‘Fragile’ bone fractures: making the first fracture the last
Research team aims to develop, trial and cost locally tailored care that will prevent repeat bone fractures.
An older Australian has a minor fall and ends up with a painful arm or leg. Maybe they don’t want to bother the doctor because it will get better of its own accord and all will be well – won’t it? Or maybe they see a doctor, the injury is treated and they recover. But why did the bone break if the injury was minor, and shouldn’t the underlying problem be treated so it doesn’t happen again?
Older people who break bones after only minor incidents may be suffering from osteoporosis and not know it. Without a diagnosis and appropriate treatment, they are at risk of further fractures, declining health, hospitalisation and even death.
However, the patchwork nature of our health system means there are many ways patients can fall through the cracks, especially if the pain or discomfort has passed.
My father died in hospital six weeks after falling and breaking his hip, and that is too common a story.
A team from the Musculoskeletal Clinical Academic Group of the Sydney Partnership for Health Education Research and Enterprise (SPHERE), led by Professor Lin Perry from the University of Technology Sydney (UTS), has been awarded almost $900,000 by the NHMRC to improve how people with osteoporosis are identified and safeguarded against more bone breaks.
“Osteoporosis is a largely silent condition and people are often unaware they have it. If a person has osteoporosis, a fracture can occur with minimal trauma and may not be identified at the time – people don’t always see their GP or go to the emergency department after a fall or accident,” Professor Perry said.
“Of course, bones do heal, even with osteoporosis, but bones that have osteoporosis are what we call ‘fragile’. That first fracture flags what may otherwise be an unidentified risk. Bones that break easily once are likely to do so again unless treatment is started to strengthen them.”
Professor Perry said best practice treatment for osteoporosis requires a series of assessments and referrals working seamlessly across hospitals and GP surgeries.
“But with the best will in the world, there are multiple points where it is possible for a patient to slip through the net,” she said.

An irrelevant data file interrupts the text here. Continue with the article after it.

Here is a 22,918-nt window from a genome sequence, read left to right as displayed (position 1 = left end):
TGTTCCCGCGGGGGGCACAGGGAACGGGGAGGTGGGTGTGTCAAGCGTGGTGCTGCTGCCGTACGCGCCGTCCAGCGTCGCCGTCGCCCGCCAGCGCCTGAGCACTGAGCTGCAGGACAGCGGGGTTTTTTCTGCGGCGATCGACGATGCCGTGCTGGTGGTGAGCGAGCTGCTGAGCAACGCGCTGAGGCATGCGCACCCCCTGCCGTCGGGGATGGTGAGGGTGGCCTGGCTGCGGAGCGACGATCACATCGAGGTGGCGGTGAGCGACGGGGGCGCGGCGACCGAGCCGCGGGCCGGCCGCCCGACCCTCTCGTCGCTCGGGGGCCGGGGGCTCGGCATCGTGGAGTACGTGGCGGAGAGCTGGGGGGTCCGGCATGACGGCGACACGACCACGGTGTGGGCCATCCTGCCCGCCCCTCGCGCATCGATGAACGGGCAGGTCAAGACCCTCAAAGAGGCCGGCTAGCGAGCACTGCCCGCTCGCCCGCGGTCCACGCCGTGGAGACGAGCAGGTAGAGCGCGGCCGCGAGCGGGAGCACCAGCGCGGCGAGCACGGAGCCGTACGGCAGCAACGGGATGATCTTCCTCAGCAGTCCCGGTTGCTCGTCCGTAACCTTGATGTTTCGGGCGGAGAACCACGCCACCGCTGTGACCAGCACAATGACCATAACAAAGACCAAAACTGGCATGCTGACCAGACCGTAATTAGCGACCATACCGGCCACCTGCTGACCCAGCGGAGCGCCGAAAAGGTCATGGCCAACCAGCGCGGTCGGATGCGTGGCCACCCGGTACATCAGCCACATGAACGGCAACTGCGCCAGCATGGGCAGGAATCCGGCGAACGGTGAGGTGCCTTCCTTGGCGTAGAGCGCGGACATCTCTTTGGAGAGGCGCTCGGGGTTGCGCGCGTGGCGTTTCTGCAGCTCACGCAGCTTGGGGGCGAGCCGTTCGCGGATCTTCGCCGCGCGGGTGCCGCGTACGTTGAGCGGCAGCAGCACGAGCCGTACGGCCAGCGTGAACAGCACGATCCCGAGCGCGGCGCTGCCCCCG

“We’re talking about people who can have minimal or no symptoms – in cardiovascular disease, for example, the damaged organ is good at signalling to its owner that something is wrong. In general, people respond to chest pain very differently to, for example, a painful wrist.”
Professor Perry’s research team will work with four major Sydney hospitals on the three-year project. Their aim is to develop, trial and cost locally tailored care that will prevent repeat bone fractures.
For Professor Perry, the issue is both professional and personal: “My father died in hospital six weeks after falling and breaking his hip, and that is too common a story.
“This project will help health services learn from each other and take advantage of the spotlight on osteoporosis that this grant provides.”
Professor Lin Perry’s grant of $897,730 is awarded by the Medical Research Future Fund for Keeping Australians Out of Hospital.
- 1.2 million Australians are affected by osteoporosis: 25% - 30% of postmenopausal women and 10% of men aged 50 years and older
- Osteoporosis doubles the risk of bone fracture in men and women, with Australians aged 50+ experiencing over 140,000 fragile bone fractures every year
- Fracture doubles the risk of death, with men at higher risk of post-fracture death than women
- One in five people with a hip fracture dies within one year; one in two men and one in three women aged 60+ die within 5 years of a minimal trauma fracture
- Osteoporosis has been estimated to cost the Australian budget $3.8 billion per year
- Bone health can be improved through nutrition, exercise, supplements such as Vitamin D and medicines to strengthen bones